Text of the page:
The subject comes up so often on this blog that I've decided to create a separate page as an introduction to the disaster mythology, to avoid having to explain it again and again. Because disaster is an unavoidable element of collapse, all of us who are convinced that collapse is coming, or already taking place, need to be well informed on how things actually go during disasters. I feel the need is urgent, so rather than taking time to write a polished and lengthy post I've thrown together what you are currently reading, a brief and temporary version, which I will flesh out later as time allows.
The disaster mythology is a set of beliefs about what happens during disasters that is pretty much universally accepted, and at the same time is pretty much totally wrong. For detailed information please do read the articles and books I've linked to at the bottom of this page. In brief, though, here are the basic elements of this mythology, taken from the article Disaster Mythology and Fact: Hurricane Katrina and Social Attachment.
- Myth #1: Foreign medical volunteers with any kind of clinical background are needed. Fact: The local population almost always provides for its own immediate health needs. Only medical personnel with skills that are not available in the affected country may be needed.
- Myth #2: Any kind of international assistance is needed immediately. Fact: A hasty response, not based on an impartial evaluation, contributes to the chaos. Most needs are met by the victims themselves and their government and local agencies, not by foreign aid workers.
- Myth #3: Epidemics and plagues are inevitable after every disaster. Fact: Epidemics seldom occur after a disaster, and dead bodies do not lead to catastrophic outbreaks of infectious diseases. Improving sanitary conditions and educating the public on hygienic measures are the best means of preventing disease.
- Myth #4: Disasters bring out the worst in people (e.g., looting, rioting). Fact: While there are isolated cases of antisocial behavior, which tend to be highlighted by the media, most people respond positively and generously.
- Myth #5: The affected population is too shocked and helpless to take responsibility for its own survival. Fact: Many people find new strength and resiliency during an emergency.
- Myth #6: Disasters are random killers. Fact: Disasters strike the most vulnerable groups hardest, i.e., minorities and the poor, especially women, children, and the elderly.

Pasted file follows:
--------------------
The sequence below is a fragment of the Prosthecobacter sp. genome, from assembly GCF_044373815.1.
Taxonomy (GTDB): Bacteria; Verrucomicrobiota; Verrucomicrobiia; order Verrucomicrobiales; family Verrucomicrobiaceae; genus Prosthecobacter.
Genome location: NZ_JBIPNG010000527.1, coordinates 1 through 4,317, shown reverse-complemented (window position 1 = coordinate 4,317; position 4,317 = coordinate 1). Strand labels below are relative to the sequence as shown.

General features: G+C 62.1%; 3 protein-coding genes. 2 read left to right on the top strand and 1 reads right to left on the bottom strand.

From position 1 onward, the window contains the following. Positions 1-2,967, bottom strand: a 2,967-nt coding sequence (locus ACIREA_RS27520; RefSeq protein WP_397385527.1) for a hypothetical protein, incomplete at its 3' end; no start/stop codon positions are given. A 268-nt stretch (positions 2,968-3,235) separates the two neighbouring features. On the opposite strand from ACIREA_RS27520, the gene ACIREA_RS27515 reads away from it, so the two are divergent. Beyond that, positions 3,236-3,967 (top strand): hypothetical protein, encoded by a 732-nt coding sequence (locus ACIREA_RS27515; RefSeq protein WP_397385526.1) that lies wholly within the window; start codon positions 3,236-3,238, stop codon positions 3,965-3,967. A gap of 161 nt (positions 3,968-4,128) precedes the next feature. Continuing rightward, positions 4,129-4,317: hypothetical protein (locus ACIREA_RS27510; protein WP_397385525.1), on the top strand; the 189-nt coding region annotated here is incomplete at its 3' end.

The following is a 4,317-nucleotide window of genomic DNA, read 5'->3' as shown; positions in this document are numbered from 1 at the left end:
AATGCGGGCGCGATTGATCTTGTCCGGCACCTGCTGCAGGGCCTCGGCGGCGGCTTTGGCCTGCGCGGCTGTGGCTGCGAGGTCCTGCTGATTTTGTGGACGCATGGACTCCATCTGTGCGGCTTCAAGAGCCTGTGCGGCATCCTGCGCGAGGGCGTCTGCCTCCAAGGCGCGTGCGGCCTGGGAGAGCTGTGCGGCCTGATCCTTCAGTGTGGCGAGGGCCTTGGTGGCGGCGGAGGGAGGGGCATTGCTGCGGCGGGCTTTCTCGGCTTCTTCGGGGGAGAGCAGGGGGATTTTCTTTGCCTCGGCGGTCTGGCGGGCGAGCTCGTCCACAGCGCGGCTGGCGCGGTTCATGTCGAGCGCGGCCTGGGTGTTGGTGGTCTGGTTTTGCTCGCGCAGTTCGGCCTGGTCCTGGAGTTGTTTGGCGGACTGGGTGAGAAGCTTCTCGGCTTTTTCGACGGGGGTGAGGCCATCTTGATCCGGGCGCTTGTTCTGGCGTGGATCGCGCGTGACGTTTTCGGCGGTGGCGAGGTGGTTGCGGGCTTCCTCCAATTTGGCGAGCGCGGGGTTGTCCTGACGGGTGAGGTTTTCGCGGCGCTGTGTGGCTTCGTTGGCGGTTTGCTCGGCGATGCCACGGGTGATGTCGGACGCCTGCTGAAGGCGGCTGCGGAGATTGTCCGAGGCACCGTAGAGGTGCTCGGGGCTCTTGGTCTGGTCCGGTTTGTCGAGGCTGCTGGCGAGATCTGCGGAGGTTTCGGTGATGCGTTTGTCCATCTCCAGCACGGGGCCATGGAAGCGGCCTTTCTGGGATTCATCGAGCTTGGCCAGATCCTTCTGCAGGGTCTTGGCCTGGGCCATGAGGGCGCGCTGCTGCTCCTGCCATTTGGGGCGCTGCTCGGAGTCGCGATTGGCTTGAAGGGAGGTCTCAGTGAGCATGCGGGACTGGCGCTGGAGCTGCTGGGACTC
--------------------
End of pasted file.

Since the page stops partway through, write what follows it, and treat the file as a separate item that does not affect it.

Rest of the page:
- Myth #7: Locating disaster victims in temporary settlements is the best solution to the housing problem. Fact: This is the least desirable option. The preferred strategy is to purchase construction materials and rebuild.
- Myth #8: Food aid is always required for the victims of natural disasters. Fact: Massive food aid is not usually required; natural disasters only rarely cause loss of crops.
- Myth #9: Clothing is always needed by disaster victims. Fact: Clothing is almost never needed; it is usually culturally inappropriate, and although it is accepted by disaster victims it is almost never worn.
- Myth #10: Things return to normal within a few weeks. Fact: Disasters have enduring effects and major economic consequences. International interest tends to wane just as needs and shortages become more pressing.
This list is primarily written from the viewpoint of people looking in from the outside of a disaster. While all these points are important to be aware of and indeed to understand in detail, the focus of this blog is responding to disasters when they happen to us. Kollapsniks like me tend to be especially concerned about the expected negative reactions of the people around us during a disaster, so I want to look at Myths 4 and 5 in particular. Again, I borrow from the same Hurricane Katrina article.
Myth #4: Do disasters trigger social breakdown?
It is commonly assumed that the social contract is tenuous at best and that major natural disasters and other crises trigger mass disruption, disorder, and social breakdown. While there were well-documented instances of brutal hijacking, rioting, and looting in New Orleans after the deep flooding caused by the hurricane, there were many more reports of altruism, cooperativeness, and camaraderie among the affected population. The overall cooperative, prosocial, and altruistic individual and community response following Hurricane Katrina was similarly observed after the Asian tsunami of December 2004, and the July 7, 2005, terrorist bombings in London, and may have been reflected in the transient 40% to 60% drop in the homicide rate in New York City after September 11, 2001. In support of de Goyet's thesis, it is well documented that natural and man-made disasters are followed by increases in altruistic behavior and social solidarity.